Claimant alleges disability due to Graves' disease, hepatitis C, high blood pressure, heart problems, forgetfulness, mental troubles, and hyperthyroidism. (AR 23, 133.) She claims she is unbalanced, cannot think straight, cannot function well, and her medications keep her in a fog and cause other problems. (AR 23, 133.)

The objective medical evidence does not establish that any of the impairments alleged above are disabling, singly or in combination. Claimant underwent an internal medicine consulting examination with Dr. Brian To on November 20, 2008. (AR 24, 253-58.) Claimant reported a history of hypertension to Dr. To, who found no evidence of end organ damage and noted that Claimant denied any history of TIA, headaches or slurred speech. (AR 24, 253, 256.) The ALJ found that there was no indication Plaintiff's hypertension has caused any significant problems. (AR 24, 26.)

Claimant also reported a history of hyperthyroidism and Graves' disease status post-radiation to Dr. To, who noted Claimant was taking thyroid supplements and is now on Synthroid. (AR 24-25.) Her Graves' disease is stable. (AR 26, 267.)

Dr. To found nothing unremarkable about Plaintiff's heart, but did note a murmur. (AR 255.) Additionally, Claimant underwent a cardiology examination and an EKG and chest x-ray were normal. (AR 24, 312-314.) She was determined to have benign heart palpitations. (AR 24, 313.) A subsequent echocardiogram showed a good ejection fraction within normal limits at 75%. (AR 24, 316-17.) The ALJ concluded that Plaintiff's cardiovascular examinations were normal. (AR 26.) Mild findings in 2007 did not suggest disability, nor did her leaving the hospital against medical advice (AR 24), and Dr. To assessed a medium RFC after an EKG. (AR 255-56, 260.)

Physically, Dr. To found range of motion of joints, including back, to be normal despite complaints of back pain, gait was normal, straight leg raising negative, and no neurological deficits. (AR 24, 256.) Dr. To concluded Plaintiff could perform medium work, lifting 50 pounds occasionally and 25 pounds frequently, with standing and walking for six hours in an eight hour workday. (AR 24, 257.) Dr. To proffered very few limitations except a restriction from working with heavy machinery. (AR 24, 257-58.)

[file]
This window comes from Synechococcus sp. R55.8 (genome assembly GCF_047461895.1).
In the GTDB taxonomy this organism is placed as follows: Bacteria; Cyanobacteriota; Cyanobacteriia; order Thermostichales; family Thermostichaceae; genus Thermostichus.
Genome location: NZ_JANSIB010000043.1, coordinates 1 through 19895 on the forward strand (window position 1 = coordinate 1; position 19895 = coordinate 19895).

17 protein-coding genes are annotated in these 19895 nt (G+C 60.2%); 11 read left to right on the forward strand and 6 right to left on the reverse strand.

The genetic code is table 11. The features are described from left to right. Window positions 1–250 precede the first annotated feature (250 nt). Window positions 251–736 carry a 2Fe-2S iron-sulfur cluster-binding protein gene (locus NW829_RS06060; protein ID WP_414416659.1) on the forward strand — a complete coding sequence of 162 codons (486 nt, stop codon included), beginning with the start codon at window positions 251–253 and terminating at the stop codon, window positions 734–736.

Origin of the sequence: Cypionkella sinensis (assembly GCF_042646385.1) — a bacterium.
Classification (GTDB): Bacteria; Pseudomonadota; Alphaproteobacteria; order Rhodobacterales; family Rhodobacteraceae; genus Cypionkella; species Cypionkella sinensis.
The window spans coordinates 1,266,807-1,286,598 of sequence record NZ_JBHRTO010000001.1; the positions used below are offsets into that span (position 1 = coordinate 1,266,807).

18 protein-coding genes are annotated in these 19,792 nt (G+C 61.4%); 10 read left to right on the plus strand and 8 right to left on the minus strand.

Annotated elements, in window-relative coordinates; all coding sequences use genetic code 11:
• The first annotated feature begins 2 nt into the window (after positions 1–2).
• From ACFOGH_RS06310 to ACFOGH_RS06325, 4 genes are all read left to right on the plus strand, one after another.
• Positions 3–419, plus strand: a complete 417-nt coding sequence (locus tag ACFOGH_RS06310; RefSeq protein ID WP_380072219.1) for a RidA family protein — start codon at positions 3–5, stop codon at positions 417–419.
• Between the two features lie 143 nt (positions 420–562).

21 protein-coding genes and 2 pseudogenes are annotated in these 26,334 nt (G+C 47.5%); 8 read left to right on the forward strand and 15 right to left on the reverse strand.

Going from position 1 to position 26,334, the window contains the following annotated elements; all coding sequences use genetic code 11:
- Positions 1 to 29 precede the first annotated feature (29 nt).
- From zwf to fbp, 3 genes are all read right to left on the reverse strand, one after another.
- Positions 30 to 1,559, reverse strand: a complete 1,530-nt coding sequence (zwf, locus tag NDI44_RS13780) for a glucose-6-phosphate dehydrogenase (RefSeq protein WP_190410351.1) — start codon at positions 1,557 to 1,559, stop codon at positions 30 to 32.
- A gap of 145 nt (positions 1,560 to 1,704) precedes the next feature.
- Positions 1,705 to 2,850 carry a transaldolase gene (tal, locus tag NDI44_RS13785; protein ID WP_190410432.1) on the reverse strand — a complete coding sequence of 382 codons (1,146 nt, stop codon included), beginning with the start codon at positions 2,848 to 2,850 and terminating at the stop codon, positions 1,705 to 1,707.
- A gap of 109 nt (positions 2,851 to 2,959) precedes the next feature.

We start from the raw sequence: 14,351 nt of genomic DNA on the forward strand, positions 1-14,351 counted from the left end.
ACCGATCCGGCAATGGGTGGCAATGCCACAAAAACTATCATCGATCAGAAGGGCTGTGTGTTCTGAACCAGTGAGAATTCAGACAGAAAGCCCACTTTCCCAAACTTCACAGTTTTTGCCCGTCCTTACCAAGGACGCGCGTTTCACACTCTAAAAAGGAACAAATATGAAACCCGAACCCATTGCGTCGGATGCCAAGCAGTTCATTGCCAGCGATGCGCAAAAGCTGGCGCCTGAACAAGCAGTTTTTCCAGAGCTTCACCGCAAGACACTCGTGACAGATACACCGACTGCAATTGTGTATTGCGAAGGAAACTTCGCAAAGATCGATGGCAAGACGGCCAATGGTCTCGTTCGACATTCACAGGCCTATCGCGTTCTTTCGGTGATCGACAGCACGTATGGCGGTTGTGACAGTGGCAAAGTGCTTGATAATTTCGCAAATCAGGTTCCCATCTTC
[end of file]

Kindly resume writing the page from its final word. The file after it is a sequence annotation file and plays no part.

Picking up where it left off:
Dr. To found Plaintiff's abdomen normal. (AR 256.) Claimant does have hepatitis C, but with no evidence of liver disease. (AR 26, 267.) An abdominal ultrasound showed normal liver and no evidence of liver decompensation. (AR 24, 296-97.)

Dr. To's physical findings and physical RFC assessment were reconfirmed by State agency reviewing physicians Dr. G. Taylor-Homes (AR 261-67), Dr. K. Wahl (AR 318-25), and Dr. Gregg. (AR 326-27.) The State agency reviewers, however, limited Plaintiff to light work with limitations, which the ALJ accepted as his RFC. (AR 23, 25.) The limitations included occasional postural limitations (climbing, balancing, stooping, kneeling, crouching, and crawling), and no climbing of ladders, ropes or scaffolds or working at heights or around dangerous, moving machinery, and must avoid extreme heat and cold. (AR 23, 25, 318-25.)

Plaintiff's family doctor and treating physician, Dr. Castillo, saw Plaintiff from July 2007 to August 2008. Dr. Castillo's treatment notes (343-71) are generally consistent with the other physicians. Dr. Castillo also prescribed Prozac for nerves and depression (AR 22, 326), but Plaintiff herself stated that the medication resolves all her symptoms of depression and that her inability to work is solely due to her physical problems. (AR 22, 326.) Accordingly, the ALJ found Plaintiff does not have a severe mental impairment. (AR 22.)

Plaintiff contends that the ALJ never discussed Dr. Castillo's opinions and thus could not have specific, legitimate reasons for rejecting Dr. Castillo's opinion. This contention lacks merit. There was nothing in Dr. Castillo's treatment notes inconsistent with the opinions of the other physicians cited by the ALJ, two of whom summarize Dr. Castillo's findings. (AR 266, 324.) Twice, reviewing doctors noted that the records do not include a complete physical examination from Dr. Castillo (AR 266, 323). Dr. Castillo's treatment notes were unremarkable and proffered no limitations. (AR 343-71.) The ALJ never rejected Dr. Castillo's treatment notes and, by relying on reviewing physicians who cited Dr. Castillo, the ALJ was relying on Dr. Castillo's notes. The ALJ plainly did not think that he was rejecting Dr. Castillo's findings. There was nothing to reject that otherwise would result in a more restrictive RFC.